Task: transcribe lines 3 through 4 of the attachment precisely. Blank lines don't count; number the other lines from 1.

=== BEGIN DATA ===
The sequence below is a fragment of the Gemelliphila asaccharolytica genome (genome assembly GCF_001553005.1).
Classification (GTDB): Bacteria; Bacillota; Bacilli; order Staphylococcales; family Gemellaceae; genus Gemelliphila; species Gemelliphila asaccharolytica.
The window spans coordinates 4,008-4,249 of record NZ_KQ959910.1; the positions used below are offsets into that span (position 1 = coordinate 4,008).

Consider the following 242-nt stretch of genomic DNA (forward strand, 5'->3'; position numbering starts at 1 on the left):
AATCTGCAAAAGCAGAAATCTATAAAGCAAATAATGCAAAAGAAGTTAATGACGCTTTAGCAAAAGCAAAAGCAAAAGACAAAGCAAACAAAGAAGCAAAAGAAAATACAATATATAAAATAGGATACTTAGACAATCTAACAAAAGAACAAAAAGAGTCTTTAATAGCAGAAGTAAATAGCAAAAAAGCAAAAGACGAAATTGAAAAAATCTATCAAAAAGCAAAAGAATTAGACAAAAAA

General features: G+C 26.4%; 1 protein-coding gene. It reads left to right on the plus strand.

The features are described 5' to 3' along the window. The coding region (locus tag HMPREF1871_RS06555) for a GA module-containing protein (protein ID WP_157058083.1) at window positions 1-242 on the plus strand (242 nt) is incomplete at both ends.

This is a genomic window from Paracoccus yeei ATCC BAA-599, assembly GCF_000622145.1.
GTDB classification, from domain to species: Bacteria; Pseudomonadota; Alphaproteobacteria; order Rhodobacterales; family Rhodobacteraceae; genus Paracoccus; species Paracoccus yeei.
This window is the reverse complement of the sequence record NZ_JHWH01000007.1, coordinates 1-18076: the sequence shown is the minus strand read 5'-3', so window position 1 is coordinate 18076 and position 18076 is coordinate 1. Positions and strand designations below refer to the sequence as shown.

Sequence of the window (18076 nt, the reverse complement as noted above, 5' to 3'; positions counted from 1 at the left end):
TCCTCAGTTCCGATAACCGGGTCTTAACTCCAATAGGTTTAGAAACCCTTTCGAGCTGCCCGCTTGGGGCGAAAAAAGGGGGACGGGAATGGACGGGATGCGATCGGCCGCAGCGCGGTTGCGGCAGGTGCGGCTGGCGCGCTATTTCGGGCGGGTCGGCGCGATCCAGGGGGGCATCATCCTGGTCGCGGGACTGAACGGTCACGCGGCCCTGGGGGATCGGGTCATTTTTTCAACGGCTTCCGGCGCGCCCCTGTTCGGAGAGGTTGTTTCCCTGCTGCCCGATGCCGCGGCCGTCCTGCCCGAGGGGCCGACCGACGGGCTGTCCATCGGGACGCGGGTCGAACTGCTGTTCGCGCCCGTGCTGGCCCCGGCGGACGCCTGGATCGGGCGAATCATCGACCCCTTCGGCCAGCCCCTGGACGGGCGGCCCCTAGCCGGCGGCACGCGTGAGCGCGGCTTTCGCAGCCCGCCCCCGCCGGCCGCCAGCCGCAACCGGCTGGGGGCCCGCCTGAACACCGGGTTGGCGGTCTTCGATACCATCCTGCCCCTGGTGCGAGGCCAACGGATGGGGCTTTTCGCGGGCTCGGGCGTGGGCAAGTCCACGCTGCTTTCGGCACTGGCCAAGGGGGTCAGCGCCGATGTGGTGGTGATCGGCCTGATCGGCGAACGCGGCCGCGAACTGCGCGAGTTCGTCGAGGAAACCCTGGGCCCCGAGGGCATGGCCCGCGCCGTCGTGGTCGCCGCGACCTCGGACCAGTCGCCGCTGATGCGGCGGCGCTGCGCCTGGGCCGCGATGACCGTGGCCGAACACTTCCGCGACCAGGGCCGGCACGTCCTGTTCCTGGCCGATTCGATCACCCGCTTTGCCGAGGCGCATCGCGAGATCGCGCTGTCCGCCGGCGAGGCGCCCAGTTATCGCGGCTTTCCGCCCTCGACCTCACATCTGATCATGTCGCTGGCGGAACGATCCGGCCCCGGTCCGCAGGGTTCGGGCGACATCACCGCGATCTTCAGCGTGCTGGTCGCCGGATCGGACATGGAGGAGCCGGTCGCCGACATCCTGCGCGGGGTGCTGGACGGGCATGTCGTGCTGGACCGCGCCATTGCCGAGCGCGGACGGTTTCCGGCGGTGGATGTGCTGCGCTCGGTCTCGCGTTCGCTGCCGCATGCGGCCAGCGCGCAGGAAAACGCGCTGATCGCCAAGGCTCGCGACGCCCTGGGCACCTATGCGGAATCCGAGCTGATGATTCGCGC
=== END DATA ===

The window spans coordinates 4,008-4,249 of record NZ_KQ959910.1; the positions used below are offsets into that span (position 1 = coordinate 4,008).

Consider the following 242-nt stretch of genomic DNA (forward strand, 5'->3'; position numbering starts at 1 on the left):